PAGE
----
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Theoretical Physics for Cardiovascular Surgery

02/08/2024 | Planet research | FoE Human & Biotechnology

By Sascha Ranftl

Physicist Sascha Ranftl wants to use computer simulations and machine learning to clarify in advance whether open heart surgery is necessary. In this essay he explains why and how exactly he does this.

Aortic dissection in a graphic representation. Image source: Adobe Stock - barks

Ms Z (56) is admitted to hospital with severe chest pains, shortness of breath and a frightening feeling of impending doom. What initially looks like a heart attack actually has a completely different cause: a type B aortic dissection (detachment of the wall layers of the aorta), which means that the descending aorta is affected. The aorta is the largest artery in the human body. It channels the blood directly from the left ventricle into the bloodstream. If something is not right here, the highest alarm level rules. Ms Z’s life is possibly in acute danger.

I, Sascha Ranftl (31), physicist, would like to help Ms Z. As part of an interdisciplinary team in the LEAD-Project “Mechanics, Modeling and Simulation of Aortic Dissection” at Graz University of Technology (TU Graz), I work on computer simulations of the aorta and numerical algorithms for the risk assessment of aortic dissections. Our goal: technical assistance for medicine.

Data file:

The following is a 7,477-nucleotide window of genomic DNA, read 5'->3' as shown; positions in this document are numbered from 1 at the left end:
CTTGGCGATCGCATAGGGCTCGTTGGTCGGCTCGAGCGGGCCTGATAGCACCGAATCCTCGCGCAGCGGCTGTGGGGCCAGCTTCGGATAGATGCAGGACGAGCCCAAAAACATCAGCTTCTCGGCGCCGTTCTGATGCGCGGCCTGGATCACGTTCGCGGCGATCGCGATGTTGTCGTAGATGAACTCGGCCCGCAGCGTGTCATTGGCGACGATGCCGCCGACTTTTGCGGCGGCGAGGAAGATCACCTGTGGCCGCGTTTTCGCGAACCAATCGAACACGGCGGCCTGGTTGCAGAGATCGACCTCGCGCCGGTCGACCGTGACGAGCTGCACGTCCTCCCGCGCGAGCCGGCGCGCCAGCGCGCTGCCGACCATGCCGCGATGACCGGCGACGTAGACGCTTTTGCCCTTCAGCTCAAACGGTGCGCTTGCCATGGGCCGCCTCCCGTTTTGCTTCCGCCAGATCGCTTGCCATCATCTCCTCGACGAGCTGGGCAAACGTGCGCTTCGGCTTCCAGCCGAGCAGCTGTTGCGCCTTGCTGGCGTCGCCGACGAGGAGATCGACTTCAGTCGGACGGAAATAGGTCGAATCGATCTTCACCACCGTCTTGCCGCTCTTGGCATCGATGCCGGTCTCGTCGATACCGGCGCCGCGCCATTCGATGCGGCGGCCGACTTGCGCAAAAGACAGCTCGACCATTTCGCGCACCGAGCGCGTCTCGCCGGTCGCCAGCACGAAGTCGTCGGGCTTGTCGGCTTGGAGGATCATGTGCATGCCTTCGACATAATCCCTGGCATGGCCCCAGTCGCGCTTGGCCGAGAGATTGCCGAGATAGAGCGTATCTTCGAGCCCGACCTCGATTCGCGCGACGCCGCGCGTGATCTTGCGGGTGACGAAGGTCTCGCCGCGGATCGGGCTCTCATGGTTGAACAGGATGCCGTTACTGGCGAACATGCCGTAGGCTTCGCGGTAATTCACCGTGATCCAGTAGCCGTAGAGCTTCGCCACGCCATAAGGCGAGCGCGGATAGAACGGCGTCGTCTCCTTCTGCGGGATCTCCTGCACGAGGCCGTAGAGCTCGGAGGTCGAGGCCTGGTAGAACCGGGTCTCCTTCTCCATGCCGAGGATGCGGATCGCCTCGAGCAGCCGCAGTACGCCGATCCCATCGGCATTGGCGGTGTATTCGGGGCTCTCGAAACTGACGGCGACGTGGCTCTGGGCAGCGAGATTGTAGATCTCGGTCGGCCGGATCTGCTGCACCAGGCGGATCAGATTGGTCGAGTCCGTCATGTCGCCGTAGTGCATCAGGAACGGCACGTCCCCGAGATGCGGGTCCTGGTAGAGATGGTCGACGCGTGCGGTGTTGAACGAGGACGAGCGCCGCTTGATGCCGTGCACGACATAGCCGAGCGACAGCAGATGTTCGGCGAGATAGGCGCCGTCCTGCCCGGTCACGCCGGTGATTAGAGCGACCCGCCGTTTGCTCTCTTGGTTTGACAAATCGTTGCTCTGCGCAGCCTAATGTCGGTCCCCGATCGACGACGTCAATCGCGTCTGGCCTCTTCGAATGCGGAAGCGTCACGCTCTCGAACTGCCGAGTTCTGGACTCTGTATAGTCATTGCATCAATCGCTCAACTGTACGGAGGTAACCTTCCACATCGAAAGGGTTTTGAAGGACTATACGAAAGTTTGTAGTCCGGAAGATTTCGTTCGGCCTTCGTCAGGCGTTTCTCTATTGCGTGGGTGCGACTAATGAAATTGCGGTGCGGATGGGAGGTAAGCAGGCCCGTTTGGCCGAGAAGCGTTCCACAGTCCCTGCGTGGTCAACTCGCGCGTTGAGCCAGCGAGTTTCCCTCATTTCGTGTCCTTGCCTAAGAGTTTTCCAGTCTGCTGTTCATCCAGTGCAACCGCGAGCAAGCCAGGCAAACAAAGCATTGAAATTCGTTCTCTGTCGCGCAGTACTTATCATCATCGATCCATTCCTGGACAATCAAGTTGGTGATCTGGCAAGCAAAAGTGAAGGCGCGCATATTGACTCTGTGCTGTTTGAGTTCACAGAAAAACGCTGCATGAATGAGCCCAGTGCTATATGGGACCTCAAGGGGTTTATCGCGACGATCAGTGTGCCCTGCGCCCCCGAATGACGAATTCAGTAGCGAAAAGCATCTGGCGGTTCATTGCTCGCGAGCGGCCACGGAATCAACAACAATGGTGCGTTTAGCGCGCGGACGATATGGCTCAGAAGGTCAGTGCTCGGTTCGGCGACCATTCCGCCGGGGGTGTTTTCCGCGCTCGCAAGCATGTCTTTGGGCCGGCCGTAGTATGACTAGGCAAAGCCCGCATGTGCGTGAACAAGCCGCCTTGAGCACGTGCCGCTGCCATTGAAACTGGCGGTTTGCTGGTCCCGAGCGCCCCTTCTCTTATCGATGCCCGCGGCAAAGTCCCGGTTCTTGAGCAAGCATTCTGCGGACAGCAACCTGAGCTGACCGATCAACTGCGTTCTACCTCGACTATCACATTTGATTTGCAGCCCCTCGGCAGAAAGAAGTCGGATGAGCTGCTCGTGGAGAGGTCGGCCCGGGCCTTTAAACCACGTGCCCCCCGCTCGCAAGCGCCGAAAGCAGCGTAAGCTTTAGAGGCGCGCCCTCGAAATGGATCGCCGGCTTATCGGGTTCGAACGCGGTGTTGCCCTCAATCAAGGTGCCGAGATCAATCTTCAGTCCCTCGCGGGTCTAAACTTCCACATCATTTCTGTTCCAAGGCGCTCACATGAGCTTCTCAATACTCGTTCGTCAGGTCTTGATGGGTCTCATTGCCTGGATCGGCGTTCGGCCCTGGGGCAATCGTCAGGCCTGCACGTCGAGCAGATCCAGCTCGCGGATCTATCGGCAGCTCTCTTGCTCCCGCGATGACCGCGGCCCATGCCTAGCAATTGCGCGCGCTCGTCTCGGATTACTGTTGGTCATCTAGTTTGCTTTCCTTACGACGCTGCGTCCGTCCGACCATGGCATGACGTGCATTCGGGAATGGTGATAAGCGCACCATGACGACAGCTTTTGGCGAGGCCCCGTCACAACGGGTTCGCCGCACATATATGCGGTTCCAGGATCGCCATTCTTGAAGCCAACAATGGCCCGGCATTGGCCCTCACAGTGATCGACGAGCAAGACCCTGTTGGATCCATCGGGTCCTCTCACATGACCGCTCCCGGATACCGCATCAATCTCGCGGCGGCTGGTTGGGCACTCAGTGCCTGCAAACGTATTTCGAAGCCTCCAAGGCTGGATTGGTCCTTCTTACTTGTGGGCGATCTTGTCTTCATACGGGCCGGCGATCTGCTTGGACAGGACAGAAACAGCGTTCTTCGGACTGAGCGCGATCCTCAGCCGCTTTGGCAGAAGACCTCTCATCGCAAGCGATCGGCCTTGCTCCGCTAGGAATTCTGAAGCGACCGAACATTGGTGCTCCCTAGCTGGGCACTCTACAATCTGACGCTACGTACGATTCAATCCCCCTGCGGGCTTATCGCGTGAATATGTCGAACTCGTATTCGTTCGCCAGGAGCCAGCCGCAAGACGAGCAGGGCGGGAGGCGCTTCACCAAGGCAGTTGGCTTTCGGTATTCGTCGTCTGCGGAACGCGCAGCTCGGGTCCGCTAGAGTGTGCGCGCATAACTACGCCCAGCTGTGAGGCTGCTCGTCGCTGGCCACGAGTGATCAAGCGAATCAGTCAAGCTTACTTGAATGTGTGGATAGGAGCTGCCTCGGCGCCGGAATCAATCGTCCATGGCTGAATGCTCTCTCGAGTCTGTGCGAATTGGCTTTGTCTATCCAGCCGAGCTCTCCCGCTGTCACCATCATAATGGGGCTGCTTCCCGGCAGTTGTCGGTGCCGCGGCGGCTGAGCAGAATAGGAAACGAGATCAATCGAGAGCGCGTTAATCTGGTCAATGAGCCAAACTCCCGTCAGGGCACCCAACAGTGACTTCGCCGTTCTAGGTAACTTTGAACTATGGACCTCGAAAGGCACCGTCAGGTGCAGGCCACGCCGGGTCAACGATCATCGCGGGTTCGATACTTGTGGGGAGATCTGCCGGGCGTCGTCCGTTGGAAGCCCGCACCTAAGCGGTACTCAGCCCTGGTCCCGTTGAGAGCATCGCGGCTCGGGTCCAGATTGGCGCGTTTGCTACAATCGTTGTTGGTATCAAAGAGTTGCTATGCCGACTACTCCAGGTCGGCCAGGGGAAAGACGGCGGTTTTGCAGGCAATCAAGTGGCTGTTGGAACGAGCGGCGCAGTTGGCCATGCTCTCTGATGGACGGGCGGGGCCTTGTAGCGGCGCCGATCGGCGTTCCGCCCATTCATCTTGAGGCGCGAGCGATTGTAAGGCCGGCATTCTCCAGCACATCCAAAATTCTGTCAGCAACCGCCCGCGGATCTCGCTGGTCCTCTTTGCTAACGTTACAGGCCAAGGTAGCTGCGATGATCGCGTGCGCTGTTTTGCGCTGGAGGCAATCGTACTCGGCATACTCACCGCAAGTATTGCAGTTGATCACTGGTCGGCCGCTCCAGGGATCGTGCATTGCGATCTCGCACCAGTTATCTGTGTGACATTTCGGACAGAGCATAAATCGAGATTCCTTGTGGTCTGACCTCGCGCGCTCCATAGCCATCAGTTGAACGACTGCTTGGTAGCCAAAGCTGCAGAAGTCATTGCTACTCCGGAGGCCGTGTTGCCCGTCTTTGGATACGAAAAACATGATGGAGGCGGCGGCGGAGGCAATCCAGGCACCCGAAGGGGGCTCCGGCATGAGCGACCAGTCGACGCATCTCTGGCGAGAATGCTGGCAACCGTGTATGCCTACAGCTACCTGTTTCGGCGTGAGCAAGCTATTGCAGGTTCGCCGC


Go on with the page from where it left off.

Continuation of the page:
Haematoma in the vessel wall

In simple terms, an aortic dissection is a haematoma in the vessel wall of the aorta. This haematoma results from a tissue defect in the vessel wall, which is a few millimetres thick. Comparable to a lasagna, it consists of many thin, overlapping layers of cells. Starting from small tears in the inner cell layers of the inner side of the vessel wall (tunica intima), the blood from the artery presses into the tears and penetrates further into the wall (tunica media). The pressure and force exerted by the blood flow cause the cell layers to separate from each other and the “lasagna sheets” to peel off. The resulting cavity, a so-called false lumen, fills with blood and continues to expand. The false lumen can be several centimetres thick and up to 30 centimetres long.

An acute aortic dissection can lead to organ failure if, for example, it blocks the blood supply to the kidneys. In the worst case, the aorta can tear – a so-called aortic rupture. Both require immediate emergency open-heart surgery. Depending on the severity, up to 40% of cases are fatal. A chronic or “stable” aortic dissection, on the other hand, does not show such dramatic complications.

Still a difficult decision